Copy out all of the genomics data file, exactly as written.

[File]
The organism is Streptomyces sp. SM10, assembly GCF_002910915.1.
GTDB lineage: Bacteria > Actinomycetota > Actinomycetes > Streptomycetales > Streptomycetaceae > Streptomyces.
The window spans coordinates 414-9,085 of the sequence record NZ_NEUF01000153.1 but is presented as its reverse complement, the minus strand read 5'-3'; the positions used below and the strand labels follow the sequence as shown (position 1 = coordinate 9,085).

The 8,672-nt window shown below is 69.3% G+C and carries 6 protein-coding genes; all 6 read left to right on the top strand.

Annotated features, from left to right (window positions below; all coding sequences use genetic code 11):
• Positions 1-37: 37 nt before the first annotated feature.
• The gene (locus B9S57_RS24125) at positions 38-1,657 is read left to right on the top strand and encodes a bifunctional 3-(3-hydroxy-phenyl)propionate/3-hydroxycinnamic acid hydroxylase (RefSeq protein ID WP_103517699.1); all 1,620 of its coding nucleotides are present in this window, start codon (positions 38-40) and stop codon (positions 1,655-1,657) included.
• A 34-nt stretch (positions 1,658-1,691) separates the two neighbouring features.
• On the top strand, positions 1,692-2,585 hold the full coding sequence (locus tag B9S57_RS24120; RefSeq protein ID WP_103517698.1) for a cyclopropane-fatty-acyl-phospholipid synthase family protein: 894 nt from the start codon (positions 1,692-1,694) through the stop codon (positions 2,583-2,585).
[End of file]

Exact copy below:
The organism is Streptomyces sp. SM10, assembly GCF_002910915.1.
GTDB lineage: Bacteria > Actinomycetota > Actinomycetes > Streptomycetales > Streptomycetaceae > Streptomyces.
The window spans coordinates 414-9,085 of the sequence record NZ_NEUF01000153.1 but is presented as its reverse complement, the minus strand read 5'-3'; the positions used below and the strand labels follow the sequence as shown (position 1 = coordinate 9,085).

The 8,672-nt window shown below is 69.3% G+C and carries 6 protein-coding genes; all 6 read left to right on the top strand.

Annotated features, from left to right (window positions below; all coding sequences use genetic code 11):
• Positions 1-37: 37 nt before the first annotated feature.
• The gene (locus B9S57_RS24125) at positions 38-1,657 is read left to right on the top strand and encodes a bifunctional 3-(3-hydroxy-phenyl)propionate/3-hydroxycinnamic acid hydroxylase (RefSeq protein ID WP_103517699.1); all 1,620 of its coding nucleotides are present in this window, start codon (positions 38-40) and stop codon (positions 1,655-1,657) included.
• A 34-nt stretch (positions 1,658-1,691) separates the two neighbouring features.
• On the top strand, positions 1,692-2,585 hold the full coding sequence (locus tag B9S57_RS24120; RefSeq protein ID WP_103517698.1) for a cyclopropane-fatty-acyl-phospholipid synthase family protein: 894 nt from the start codon (positions 1,692-1,694) through the stop codon (positions 2,583-2,585).